Contracts and cooperation: The relative failure of the Irish dairy industry in the late nineteenth century reconsidered

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Why did the establishment of cooperative creameries in late nineteenth-century Ireland fail to halt the relative decline of her dairy industry compared with other emerging producers? This paper compares the Irish experience with that of the market leader, Denmark, and shows how each adopted the cooperative organizational form, and highlights that an important difference was institutional: specifically, regarding the enforcement of vertically binding contracts. We argue that this failure, combined with a strong proprietary sector which was opposed to cooperation, reinforced the already difficult conditions for dairying in Ireland due to poor social capital.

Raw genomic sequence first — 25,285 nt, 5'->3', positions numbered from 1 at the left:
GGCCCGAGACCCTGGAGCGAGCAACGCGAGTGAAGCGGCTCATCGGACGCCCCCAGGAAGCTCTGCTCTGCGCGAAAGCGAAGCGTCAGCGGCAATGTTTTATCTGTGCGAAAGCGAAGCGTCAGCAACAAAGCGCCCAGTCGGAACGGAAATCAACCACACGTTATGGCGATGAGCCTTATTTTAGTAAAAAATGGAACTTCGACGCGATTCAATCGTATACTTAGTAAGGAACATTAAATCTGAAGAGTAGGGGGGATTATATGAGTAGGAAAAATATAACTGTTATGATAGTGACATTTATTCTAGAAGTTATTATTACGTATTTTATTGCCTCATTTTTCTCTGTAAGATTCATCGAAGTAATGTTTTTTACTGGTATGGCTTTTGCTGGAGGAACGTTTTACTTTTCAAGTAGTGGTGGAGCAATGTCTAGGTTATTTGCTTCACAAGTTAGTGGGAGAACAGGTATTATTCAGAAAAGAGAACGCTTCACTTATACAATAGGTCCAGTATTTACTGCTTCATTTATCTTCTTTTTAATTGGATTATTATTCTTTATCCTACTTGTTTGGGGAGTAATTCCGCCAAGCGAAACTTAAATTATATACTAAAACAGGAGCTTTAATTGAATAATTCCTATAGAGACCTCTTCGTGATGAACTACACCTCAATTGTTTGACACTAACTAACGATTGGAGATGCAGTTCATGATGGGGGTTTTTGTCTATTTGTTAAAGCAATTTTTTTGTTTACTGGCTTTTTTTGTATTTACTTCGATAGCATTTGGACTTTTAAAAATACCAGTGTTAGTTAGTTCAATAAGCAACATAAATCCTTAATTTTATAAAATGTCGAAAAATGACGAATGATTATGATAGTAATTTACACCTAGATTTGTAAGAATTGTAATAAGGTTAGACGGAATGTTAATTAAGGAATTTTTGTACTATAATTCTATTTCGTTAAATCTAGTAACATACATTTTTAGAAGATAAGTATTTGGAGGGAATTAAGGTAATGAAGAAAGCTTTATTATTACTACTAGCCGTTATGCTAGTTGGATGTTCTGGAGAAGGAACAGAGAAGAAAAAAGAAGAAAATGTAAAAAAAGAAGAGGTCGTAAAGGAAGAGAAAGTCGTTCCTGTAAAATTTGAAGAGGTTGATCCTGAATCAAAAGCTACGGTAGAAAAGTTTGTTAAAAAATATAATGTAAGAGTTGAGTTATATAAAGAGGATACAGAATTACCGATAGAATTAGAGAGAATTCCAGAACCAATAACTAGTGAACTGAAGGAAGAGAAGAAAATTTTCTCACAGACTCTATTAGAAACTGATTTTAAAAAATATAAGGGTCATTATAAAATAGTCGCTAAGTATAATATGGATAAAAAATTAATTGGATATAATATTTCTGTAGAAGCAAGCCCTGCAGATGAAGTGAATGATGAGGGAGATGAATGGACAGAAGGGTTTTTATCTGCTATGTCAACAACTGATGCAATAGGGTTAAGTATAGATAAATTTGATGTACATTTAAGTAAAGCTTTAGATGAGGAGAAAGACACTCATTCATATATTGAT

Original languageEnglish
JournalEuropean Review of Economic History
Issue number4
Pages (from-to)412-431
Publication statusPublished - Nov 2015


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